What do you stand for?
First published in Business Gyan, India
Srinivasan, Vice President of a large division of one of India’s biggest IT companies, lamented that his account managers didn’t convey to customers “what we bring to the table”. “They are unable to communicate a unified, single story about what we offer without narrating many examples.” This is an all too common affliction. When customers don’t know what to expect from a seller, when they can’t visualize what the supplier stands for, they treat offerings like commodities and drive a hard bargain. Is it any wonder business managers complain how difficult it is to make money in today’s fiercely competitive markets?
To clearly express what you bring to the table, you have to make tough choices about what your company stands for, what it does and what it does not. It may be more comfortable to leave things vague, but it doesn’t help a firm tell customers how they stand apart. Positioning is not about advertising. It is about what a firm does and what it doesn’t, how it does and what customers perceive it to be. Positioning is conveyed largely by the firm’s actions, especially in business markets.
In the 1960s Al Ries and Jack Trout wrote about positioning for the first time. They said a firm must create a specific impression in the minds of their customers. A well-defined image of the firm, or brand, ensures it rises above the clutter of communications in the market place. A clear association of the product and its benefits help customers make better choices. The resulting customer preference helps the firm extract better value and improve its financial performance. Simple?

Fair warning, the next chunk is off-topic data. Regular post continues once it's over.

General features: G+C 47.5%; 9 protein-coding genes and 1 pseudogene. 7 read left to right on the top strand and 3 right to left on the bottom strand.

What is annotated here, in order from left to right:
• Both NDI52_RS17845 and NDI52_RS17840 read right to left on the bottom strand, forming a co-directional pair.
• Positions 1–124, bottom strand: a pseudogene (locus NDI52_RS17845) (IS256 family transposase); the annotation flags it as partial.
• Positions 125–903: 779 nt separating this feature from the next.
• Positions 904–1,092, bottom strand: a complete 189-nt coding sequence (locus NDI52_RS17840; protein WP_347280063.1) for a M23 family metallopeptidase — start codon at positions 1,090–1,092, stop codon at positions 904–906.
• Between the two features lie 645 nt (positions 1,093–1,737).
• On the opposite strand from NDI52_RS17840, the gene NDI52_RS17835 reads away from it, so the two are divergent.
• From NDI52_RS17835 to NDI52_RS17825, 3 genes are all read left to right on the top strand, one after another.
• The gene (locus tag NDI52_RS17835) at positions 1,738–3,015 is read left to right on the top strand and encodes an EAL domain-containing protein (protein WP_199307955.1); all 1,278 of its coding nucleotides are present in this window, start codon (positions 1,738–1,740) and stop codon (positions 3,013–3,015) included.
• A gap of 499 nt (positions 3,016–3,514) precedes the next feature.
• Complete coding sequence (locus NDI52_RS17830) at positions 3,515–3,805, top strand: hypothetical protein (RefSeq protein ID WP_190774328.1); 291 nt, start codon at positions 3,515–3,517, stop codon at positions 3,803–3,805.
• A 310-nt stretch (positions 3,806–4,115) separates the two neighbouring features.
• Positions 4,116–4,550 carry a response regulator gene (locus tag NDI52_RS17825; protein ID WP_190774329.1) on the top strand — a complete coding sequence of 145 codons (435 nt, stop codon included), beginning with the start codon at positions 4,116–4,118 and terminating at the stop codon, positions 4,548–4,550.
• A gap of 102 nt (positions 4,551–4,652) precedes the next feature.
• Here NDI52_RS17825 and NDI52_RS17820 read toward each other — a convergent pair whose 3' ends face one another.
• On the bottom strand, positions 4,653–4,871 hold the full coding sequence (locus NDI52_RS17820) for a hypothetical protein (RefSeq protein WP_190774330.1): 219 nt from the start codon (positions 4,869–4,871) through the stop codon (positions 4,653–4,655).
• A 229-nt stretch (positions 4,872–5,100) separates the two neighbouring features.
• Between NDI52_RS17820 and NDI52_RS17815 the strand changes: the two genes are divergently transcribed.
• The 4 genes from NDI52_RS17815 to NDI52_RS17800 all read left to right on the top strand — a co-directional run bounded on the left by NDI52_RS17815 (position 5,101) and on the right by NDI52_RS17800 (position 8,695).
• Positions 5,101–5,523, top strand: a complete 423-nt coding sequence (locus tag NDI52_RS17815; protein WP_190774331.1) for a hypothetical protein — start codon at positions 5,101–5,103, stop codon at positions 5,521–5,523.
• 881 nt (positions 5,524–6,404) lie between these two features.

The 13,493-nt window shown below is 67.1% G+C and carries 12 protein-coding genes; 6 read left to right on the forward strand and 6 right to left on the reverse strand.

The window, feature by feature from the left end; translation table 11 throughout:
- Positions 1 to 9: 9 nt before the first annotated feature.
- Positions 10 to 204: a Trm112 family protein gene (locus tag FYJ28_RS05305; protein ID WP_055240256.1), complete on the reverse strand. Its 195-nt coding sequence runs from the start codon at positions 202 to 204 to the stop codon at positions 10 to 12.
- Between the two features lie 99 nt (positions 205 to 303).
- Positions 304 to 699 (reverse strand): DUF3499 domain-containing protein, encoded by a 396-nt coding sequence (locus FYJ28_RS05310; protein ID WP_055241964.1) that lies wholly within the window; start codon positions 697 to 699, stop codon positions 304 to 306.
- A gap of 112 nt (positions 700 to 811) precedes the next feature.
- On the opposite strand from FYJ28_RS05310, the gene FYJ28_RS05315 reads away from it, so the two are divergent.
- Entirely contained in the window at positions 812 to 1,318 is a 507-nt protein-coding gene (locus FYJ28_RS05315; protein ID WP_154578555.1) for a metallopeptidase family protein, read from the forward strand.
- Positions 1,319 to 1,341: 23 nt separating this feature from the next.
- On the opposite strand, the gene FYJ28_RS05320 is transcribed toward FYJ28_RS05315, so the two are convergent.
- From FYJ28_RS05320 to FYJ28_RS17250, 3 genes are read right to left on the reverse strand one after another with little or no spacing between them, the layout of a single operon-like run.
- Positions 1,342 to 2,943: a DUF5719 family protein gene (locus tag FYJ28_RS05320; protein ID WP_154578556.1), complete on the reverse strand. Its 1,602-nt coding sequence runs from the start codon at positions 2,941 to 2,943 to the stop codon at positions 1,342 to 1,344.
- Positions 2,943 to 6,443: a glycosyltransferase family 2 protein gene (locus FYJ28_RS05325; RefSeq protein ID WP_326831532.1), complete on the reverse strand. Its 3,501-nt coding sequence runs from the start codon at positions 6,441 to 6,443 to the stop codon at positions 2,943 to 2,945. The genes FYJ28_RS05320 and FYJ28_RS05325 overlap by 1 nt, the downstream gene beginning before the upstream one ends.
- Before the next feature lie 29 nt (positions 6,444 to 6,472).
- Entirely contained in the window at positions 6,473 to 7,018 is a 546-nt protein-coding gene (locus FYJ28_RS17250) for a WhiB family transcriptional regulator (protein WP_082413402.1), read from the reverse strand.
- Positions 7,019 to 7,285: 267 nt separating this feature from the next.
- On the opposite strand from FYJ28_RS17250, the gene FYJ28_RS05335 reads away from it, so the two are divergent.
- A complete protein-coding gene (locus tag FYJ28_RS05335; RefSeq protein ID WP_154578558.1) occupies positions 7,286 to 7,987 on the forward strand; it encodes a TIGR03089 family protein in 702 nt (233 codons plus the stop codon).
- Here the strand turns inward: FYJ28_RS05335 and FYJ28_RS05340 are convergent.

Not so simple. Because creating a sharply defined positioning means you have to choose. If you choose one path, you can’t follow another. If your customers wonder whether your shampoo is positioned as anti-dandruff or for silky hair, they are likely to hesitate buying it.
Often, pursuing one positioning enables a company to develop a unique set of capabilities that is less effective for other positions. A marathon runner develops stamina from the highly efficient system by which her body transfuses oxygen from blood to muscles. A sprinter relies on explosive burst of speed from strong muscle groups in legs and shoulders. These distinct capabilities make a sprinter a poor marathoner and vice versa. The successful athlete makes a choice between sprint and long-distance running. Yet, both are great athletes and both sports have their fans.
In his 1996 HBR article titled ‘What is Strategy?’ Michael Porter urged companies to recognize that they need to make choices that are often mutually exclusive. He argued that distinctive positioning that creates competitive advantage is the result of trade-offs. Marketers who wish they could create an all-embracing position should heed Porter’s advice: “Strategy renders choices about what not to do as important as choices about what to do.” The strength to make such choices rises from a clear understanding of what the firm seeks and conviction in the effectiveness of the means to achieve goals. It springs from deeply held beliefs and values and an astute understanding of what customers cherish.